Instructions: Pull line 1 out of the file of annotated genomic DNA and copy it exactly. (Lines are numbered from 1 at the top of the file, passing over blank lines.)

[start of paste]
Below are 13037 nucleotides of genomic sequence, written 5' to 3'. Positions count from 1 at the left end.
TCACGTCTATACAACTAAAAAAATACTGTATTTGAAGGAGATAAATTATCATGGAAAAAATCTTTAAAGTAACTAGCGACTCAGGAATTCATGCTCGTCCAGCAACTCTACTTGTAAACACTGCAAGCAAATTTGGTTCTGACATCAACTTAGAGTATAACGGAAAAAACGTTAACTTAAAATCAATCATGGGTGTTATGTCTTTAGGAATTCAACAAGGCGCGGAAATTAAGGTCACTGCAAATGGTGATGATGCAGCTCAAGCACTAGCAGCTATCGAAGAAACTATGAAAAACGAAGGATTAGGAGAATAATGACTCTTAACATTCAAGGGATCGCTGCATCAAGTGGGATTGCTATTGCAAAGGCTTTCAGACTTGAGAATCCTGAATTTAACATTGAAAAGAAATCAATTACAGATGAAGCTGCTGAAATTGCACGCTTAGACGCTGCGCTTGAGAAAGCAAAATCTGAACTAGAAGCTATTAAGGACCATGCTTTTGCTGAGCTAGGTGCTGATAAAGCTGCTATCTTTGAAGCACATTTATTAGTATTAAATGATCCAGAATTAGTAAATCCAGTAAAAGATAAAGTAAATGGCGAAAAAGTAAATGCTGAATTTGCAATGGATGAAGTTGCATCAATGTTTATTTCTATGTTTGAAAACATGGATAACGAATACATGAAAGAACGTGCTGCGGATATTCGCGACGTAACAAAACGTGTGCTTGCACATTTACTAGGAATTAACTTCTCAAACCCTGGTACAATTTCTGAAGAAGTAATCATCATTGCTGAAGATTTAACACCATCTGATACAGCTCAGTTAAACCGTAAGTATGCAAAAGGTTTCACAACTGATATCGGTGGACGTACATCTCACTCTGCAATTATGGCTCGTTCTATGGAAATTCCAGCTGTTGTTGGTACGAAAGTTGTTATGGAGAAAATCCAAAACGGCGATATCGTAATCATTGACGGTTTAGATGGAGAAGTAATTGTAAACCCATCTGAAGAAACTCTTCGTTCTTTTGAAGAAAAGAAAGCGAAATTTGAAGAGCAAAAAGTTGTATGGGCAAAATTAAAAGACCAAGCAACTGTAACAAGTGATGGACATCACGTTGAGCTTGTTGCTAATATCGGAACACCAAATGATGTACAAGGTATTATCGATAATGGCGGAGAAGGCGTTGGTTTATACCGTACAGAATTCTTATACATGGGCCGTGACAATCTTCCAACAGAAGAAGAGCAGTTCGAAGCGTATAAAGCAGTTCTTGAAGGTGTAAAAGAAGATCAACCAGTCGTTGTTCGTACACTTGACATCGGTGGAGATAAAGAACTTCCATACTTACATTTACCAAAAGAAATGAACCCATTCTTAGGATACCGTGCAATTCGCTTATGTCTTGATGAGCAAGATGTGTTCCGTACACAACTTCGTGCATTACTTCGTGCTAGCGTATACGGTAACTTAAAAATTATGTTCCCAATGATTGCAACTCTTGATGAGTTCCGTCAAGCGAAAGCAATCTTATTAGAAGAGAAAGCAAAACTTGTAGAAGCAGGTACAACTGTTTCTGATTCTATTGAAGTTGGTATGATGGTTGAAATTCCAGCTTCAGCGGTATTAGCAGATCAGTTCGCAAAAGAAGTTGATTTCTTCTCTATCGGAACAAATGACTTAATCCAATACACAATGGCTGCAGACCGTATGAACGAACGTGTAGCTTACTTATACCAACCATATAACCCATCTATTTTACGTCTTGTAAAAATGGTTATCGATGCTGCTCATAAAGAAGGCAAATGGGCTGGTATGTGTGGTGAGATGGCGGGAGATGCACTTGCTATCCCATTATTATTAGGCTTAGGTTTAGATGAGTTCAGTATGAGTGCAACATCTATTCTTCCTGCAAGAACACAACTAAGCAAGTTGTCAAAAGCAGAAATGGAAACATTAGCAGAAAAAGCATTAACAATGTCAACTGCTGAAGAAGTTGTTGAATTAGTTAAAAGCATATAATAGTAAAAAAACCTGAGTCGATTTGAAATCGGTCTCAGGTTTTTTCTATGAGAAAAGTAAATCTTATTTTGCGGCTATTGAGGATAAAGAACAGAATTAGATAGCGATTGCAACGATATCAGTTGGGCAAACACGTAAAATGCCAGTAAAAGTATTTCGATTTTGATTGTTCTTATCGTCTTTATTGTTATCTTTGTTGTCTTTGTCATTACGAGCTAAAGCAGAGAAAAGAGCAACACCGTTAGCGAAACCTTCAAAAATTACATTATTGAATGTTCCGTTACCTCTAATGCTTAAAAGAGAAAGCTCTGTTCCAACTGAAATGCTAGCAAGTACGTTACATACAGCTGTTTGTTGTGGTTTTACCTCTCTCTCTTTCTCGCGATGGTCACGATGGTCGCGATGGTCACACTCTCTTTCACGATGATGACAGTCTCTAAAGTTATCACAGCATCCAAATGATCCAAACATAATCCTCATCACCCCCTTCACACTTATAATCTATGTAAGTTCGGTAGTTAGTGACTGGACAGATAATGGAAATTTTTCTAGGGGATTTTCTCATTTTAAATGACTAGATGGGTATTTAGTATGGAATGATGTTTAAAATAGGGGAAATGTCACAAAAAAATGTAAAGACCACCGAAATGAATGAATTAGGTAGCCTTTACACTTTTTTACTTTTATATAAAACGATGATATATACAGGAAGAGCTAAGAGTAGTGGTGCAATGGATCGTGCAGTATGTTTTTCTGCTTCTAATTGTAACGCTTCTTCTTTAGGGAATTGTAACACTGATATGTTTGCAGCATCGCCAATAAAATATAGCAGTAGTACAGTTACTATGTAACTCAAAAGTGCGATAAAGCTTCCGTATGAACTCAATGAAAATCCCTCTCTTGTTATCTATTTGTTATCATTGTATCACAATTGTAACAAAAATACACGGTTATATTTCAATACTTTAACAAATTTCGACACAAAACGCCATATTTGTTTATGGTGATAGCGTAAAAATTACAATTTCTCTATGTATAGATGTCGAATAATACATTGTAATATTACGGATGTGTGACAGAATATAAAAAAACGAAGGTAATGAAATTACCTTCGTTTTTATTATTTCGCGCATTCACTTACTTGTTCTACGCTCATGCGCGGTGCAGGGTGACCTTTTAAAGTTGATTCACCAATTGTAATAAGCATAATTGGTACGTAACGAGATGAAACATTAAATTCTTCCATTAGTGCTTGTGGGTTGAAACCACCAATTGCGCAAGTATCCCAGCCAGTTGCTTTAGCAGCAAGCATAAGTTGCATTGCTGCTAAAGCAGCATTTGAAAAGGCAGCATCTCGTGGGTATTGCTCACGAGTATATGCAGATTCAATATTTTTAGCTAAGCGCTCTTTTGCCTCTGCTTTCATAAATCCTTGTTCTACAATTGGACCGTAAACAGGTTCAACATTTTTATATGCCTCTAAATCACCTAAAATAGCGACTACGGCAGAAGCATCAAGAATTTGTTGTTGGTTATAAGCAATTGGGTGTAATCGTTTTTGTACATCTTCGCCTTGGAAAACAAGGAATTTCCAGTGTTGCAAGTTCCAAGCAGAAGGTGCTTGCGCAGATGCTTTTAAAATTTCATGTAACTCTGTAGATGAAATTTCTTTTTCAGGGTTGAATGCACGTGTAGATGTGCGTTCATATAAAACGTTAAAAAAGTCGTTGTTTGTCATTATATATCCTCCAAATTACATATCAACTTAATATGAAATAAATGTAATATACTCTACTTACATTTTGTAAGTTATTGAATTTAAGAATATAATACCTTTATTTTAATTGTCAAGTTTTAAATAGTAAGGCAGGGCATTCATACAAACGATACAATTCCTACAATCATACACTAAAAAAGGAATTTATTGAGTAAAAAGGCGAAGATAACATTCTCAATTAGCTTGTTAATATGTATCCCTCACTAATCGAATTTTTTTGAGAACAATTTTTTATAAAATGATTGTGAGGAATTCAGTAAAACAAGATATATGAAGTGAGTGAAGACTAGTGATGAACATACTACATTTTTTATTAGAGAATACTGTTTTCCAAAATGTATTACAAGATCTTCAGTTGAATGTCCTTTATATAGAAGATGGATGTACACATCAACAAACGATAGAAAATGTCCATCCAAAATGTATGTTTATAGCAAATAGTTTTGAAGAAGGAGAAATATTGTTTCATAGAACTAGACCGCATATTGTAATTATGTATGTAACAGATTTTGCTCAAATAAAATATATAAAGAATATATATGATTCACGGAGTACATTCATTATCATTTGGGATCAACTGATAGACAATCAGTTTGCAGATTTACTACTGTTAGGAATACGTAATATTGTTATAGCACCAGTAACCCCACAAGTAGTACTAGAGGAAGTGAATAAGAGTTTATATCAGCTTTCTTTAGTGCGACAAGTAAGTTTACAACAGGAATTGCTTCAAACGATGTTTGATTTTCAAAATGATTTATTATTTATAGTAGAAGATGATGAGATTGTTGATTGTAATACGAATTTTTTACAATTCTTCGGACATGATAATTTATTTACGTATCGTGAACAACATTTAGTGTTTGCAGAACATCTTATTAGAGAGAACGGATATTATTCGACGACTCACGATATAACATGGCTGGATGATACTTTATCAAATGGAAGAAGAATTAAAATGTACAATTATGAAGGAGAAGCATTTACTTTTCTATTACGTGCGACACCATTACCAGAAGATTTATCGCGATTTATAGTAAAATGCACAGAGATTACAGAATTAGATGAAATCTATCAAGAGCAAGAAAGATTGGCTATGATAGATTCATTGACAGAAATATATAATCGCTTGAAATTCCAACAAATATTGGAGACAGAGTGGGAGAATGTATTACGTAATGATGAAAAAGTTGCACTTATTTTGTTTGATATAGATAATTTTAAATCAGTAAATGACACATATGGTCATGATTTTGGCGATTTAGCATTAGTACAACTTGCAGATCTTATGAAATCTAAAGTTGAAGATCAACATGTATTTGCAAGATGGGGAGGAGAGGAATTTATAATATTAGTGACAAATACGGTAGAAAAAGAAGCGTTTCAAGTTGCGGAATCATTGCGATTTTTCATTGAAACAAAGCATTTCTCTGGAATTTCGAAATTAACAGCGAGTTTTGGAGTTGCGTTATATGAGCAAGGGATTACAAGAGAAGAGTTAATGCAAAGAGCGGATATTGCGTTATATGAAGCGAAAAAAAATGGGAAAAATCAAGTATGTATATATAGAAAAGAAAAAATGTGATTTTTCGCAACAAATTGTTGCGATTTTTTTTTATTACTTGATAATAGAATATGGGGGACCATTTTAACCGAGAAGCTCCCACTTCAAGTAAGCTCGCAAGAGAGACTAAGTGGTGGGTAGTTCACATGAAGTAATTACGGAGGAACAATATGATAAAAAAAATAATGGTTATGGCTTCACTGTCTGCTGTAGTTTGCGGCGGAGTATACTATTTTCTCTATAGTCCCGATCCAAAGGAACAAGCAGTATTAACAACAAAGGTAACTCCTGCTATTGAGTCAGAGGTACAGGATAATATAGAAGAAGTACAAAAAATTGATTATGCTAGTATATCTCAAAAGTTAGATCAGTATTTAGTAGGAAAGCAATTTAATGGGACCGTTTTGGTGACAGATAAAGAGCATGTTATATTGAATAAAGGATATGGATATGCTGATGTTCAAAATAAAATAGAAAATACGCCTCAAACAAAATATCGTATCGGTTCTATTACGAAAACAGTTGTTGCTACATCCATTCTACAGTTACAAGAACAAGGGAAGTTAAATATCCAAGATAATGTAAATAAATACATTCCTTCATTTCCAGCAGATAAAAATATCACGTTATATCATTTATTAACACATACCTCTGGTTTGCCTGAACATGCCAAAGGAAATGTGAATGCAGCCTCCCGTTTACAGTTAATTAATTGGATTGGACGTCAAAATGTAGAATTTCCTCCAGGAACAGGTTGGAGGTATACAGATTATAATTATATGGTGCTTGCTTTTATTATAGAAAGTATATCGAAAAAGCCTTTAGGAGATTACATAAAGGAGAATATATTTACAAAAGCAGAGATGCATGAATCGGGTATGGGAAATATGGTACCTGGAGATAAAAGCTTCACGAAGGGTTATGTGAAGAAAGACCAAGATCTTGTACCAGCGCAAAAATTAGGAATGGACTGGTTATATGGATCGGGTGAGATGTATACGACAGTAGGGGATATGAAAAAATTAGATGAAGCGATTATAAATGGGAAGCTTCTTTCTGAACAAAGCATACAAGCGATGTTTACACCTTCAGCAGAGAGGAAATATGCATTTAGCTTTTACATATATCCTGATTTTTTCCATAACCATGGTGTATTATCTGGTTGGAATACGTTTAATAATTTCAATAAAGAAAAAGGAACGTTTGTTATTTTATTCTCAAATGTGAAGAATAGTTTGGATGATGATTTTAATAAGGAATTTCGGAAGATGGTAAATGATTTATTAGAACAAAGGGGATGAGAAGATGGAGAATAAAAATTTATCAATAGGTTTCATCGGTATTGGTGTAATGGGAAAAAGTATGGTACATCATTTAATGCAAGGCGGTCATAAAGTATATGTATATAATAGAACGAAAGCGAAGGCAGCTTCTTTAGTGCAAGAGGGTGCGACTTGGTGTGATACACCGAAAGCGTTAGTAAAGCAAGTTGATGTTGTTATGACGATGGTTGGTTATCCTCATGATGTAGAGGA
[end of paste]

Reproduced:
Below are 13037 nucleotides of genomic sequence, written 5' to 3'. Positions count from 1 at the left end.